President Obama’s re-election last month raised hopes that the US government would at last be in a position, politically, to work with Iran towards a negotiated settlement centred on confidence-building and the provisions of the Nuclear Non-Proliferation Treaty (NPT). This was the basis of the understanding reached this April in Istanbul. It was therefore a little puzzling that during the International Atomic Energy Association (IAEA) Board of Governors meeting on 29 November, the US representative was once more engaging in a diplomacy of threats and ultimata.
The issue under discussion was the absence of progress in relation to clarifying concerns about past, but also possibly ongoing, Iranian activities of a non-peaceful nuclear nature, often referred to as a “possible military dimension” (PMD). The US representative asserted that Iran could not be allowed indefinitely to ignore “its obligations” and implied that in the event of a continuing absence of progress when the Board meets in March, the US will argue for Iran to be found in non-compliance with those obligations.
This raises two questions. To what extent is Iran in non-compliance with its IAEA obligations in failing to cooperate to resolve these concerns? And, is Iran likely to become more cooperative as a result of this threat?
It is widely accepted that Iran’s safeguards agreement with the IAEA entitles the agency secretariat to verify not only that all nuclear material declared by Iran remains in peaceful use, but also that such declarations are correct and (most importantly) complete.
Notably, paragraph 73 of the standard NPT safeguards agreement (to which Iran is subject) states that the IAEA may request a special inspection if it deems information made available by a state inadequate for the Agency to fulfil its official responsibilities.
So, insofar as Iran is failing to cooperate to resolve concerns which may reasonably imply the existence of undeclared nuclear material, there is a case for saying that Iran is in breach of its obligation to cooperate.
However, in this instance it’s questionable whether all the activities for which Iranian cooperation has been sought imply with adequate credibility the possibility of undeclared nuclear material. These activities were described in the annex to GOV/2011/65 of 8 November 2011 (the IAEA report used to build support for further sanctions at the turn of the year). A careful reading of that annex suggests that several of these activities, maybe even the majority of them, would not have involved nuclear material.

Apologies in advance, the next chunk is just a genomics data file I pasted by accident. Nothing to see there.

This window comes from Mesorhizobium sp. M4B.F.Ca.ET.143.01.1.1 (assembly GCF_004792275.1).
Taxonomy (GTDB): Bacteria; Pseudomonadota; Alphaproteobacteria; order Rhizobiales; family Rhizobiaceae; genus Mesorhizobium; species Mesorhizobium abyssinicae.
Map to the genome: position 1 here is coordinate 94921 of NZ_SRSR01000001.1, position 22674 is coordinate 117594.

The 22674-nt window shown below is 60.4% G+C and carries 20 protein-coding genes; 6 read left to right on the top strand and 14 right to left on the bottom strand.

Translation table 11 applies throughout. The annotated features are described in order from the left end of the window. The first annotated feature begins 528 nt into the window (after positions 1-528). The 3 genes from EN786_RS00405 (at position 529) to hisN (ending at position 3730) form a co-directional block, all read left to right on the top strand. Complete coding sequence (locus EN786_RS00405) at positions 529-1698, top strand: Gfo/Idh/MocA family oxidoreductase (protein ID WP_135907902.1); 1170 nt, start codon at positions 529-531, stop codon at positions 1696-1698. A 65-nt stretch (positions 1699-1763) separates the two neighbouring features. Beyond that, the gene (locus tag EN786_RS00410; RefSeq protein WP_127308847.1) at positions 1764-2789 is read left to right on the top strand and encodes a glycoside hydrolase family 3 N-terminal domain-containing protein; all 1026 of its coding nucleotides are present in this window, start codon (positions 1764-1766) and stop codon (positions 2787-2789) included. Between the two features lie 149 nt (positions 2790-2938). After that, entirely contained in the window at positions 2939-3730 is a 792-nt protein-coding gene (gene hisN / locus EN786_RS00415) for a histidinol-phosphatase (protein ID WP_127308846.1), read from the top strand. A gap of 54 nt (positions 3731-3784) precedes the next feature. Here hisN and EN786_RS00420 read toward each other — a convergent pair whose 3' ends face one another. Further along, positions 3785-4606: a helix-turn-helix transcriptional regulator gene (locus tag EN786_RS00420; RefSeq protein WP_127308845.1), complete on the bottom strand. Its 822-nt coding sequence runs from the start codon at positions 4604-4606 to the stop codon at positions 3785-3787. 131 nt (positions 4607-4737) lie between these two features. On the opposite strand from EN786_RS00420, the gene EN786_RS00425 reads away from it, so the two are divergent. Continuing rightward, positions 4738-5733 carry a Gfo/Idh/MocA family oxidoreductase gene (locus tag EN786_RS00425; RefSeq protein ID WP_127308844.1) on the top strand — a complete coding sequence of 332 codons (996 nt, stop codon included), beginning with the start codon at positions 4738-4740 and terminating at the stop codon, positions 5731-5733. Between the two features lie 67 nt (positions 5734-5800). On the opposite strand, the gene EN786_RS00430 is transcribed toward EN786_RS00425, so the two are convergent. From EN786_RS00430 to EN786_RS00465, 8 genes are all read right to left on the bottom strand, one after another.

Of course it could be argued that PMD activities not involving nuclear material, such as missile warhead design work, can imply that at some future stage a state intends to acquire nuclear material which it does not intend to declare. That, however, seems a very tenuous basis on which to base an IAEA non-compliance finding. Moreover, it would also imply that all states that have engaged, even as a precautionary measure, in research into any aspect of the design or construction of nuclear devices should be found non-compliant.
So, my first conclusion is that if the US decides in March to accuse Iran of fresh non-compliance, it should take care to focus the accusation on activities that can reasonably be suspected of involving the use of nuclear material and are manifestly not the figment of some other state’s imagination.
However, to come to my second question, is proceeding in that way likely to be productive? The experience of the last seven years suggests not. Each time the West has resorted to punitive or coercive measures to influence Iranian behaviour, the results have been either unproductive or, worse, counterproductive. Iran was far more cooperative when, between October 2003 and April 2005, a less aggressive diplomacy was used to influence Iran’s leaders.
Furthermore, for some time there have been hints that Iran’s failure to cooperate in resolving PMD concerns is not its last word. On the contrary, cooperation can be expected in return for Western flexibility on sanctions and certain assurances in the context of an overall settlement based on the provisions of a treaty to which Iran insists it’s committed to, the NPT.
Moreover, if Iranian suspicion of Western good faith is one of the greatest obstacles to achieving an agreement, then the priority in the coming months should be to overcome that suspicion. This will not be achieved by seeking yet again to unite the IAEA Board in a humiliating condemnation of Iran, least of all if the legal grounds for that condemnation are not watertight. On the contrary, securing a further IAEA non-compliance finding would be a rum way to go about convincing Iran’s Supreme Leader that the US should no longer be seen as the Great Satan.
If, nonetheless, the US persists on the non-compliance course and succeeds, what then? Will Russia and China allow Iran to be penalized in the absence of evidence that it has decided to make nuclear weapons and therefore constitutes a genuine threat to international peace and security? If they do, will Iran pay any more heed to such a resolution than it has to the five previous Chapter VII resolutions of dubious legitimacy?
It’s certainly desirable that light be shed on suspected research into nuclear warhead construction and delivery, especially if it involved or involves undeclared nuclear material. But at last US voters have created political space for the West to revert to less aggressive, less confrontational tactics. At last the West can afford to experiment with a more exploratory, empathetic approach. It would be a pity to squander that opportunity.